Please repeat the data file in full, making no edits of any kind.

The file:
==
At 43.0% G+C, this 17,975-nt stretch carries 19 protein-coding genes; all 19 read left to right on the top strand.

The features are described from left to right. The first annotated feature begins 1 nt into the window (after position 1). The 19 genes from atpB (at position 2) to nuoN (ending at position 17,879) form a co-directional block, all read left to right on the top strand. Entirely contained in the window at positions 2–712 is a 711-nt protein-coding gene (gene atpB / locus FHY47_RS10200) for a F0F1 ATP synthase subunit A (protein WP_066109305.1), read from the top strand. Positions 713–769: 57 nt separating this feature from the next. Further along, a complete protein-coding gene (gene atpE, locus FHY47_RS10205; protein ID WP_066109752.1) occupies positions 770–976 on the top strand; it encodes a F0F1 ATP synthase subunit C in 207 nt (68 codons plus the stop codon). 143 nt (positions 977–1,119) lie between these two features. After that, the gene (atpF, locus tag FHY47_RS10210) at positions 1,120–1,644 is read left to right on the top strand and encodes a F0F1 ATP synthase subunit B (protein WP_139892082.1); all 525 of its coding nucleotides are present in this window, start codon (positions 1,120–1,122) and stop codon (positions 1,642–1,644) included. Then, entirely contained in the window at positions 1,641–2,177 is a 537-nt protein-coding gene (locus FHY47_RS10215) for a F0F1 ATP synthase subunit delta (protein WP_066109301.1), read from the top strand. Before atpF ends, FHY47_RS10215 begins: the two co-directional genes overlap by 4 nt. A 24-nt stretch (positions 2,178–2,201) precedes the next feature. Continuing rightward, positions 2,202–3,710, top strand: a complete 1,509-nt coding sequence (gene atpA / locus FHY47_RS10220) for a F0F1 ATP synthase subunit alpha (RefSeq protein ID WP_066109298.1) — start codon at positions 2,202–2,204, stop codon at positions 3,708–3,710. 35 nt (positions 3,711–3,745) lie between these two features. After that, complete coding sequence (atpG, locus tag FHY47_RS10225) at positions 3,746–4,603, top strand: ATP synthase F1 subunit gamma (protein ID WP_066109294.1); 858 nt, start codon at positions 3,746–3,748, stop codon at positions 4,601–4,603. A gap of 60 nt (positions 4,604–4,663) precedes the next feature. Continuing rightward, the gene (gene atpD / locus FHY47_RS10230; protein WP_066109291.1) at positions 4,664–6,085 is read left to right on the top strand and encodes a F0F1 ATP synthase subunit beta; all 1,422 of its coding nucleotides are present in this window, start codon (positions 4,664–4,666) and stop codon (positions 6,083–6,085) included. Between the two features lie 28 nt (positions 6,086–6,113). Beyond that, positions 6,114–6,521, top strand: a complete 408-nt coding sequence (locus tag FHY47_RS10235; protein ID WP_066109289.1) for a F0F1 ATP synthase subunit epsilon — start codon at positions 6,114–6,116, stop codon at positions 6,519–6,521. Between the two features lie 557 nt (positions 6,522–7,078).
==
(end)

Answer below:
At 43.0% G+C, this 17,975-nt stretch carries 19 protein-coding genes; all 19 read left to right on the top strand.

The features are described from left to right. The first annotated feature begins 1 nt into the window (after position 1). The 19 genes from atpB (at position 2) to nuoN (ending at position 17,879) form a co-directional block, all read left to right on the top strand. Entirely contained in the window at positions 2–712 is a 711-nt protein-coding gene (gene atpB / locus FHY47_RS10200) for a F0F1 ATP synthase subunit A (protein WP_066109305.1), read from the top strand. Positions 713–769: 57 nt separating this feature from the next. Further along, a complete protein-coding gene (gene atpE, locus FHY47_RS10205; protein ID WP_066109752.1) occupies positions 770–976 on the top strand; it encodes a F0F1 ATP synthase subunit C in 207 nt (68 codons plus the stop codon). 143 nt (positions 977–1,119) lie between these two features. After that, the gene (atpF, locus tag FHY47_RS10210) at positions 1,120–1,644 is read left to right on the top strand and encodes a F0F1 ATP synthase subunit B (protein WP_139892082.1); all 525 of its coding nucleotides are present in this window, start codon (positions 1,120–1,122) and stop codon (positions 1,642–1,644) included. Then, entirely contained in the window at positions 1,641–2,177 is a 537-nt protein-coding gene (locus FHY47_RS10215) for a F0F1 ATP synthase subunit delta (protein WP_066109301.1), read from the top strand. Before atpF ends, FHY47_RS10215 begins: the two co-directional genes overlap by 4 nt. A 24-nt stretch (positions 2,178–2,201) precedes the next feature. Continuing rightward, positions 2,202–3,710, top strand: a complete 1,509-nt coding sequence (gene atpA / locus FHY47_RS10220) for a F0F1 ATP synthase subunit alpha (RefSeq protein ID WP_066109298.1) — start codon at positions 2,202–2,204, stop codon at positions 3,708–3,710. 35 nt (positions 3,711–3,745) lie between these two features. After that, complete coding sequence (atpG, locus tag FHY47_RS10225) at positions 3,746–4,603, top strand: ATP synthase F1 subunit gamma (protein ID WP_066109294.1); 858 nt, start codon at positions 3,746–3,748, stop codon at positions 4,601–4,603. A gap of 60 nt (positions 4,604–4,663) precedes the next feature. Continuing rightward, the gene (gene atpD / locus FHY47_RS10230; protein WP_066109291.1) at positions 4,664–6,085 is read left to right on the top strand and encodes a F0F1 ATP synthase subunit beta; all 1,422 of its coding nucleotides are present in this window, start codon (positions 4,664–4,666) and stop codon (positions 6,083–6,085) included. Between the two features lie 28 nt (positions 6,086–6,113). Beyond that, positions 6,114–6,521, top strand: a complete 408-nt coding sequence (locus tag FHY47_RS10235; protein ID WP_066109289.1) for a F0F1 ATP synthase subunit epsilon — start codon at positions 6,114–6,116, stop codon at positions 6,519–6,521. Between the two features lie 557 nt (positions 6,522–7,078).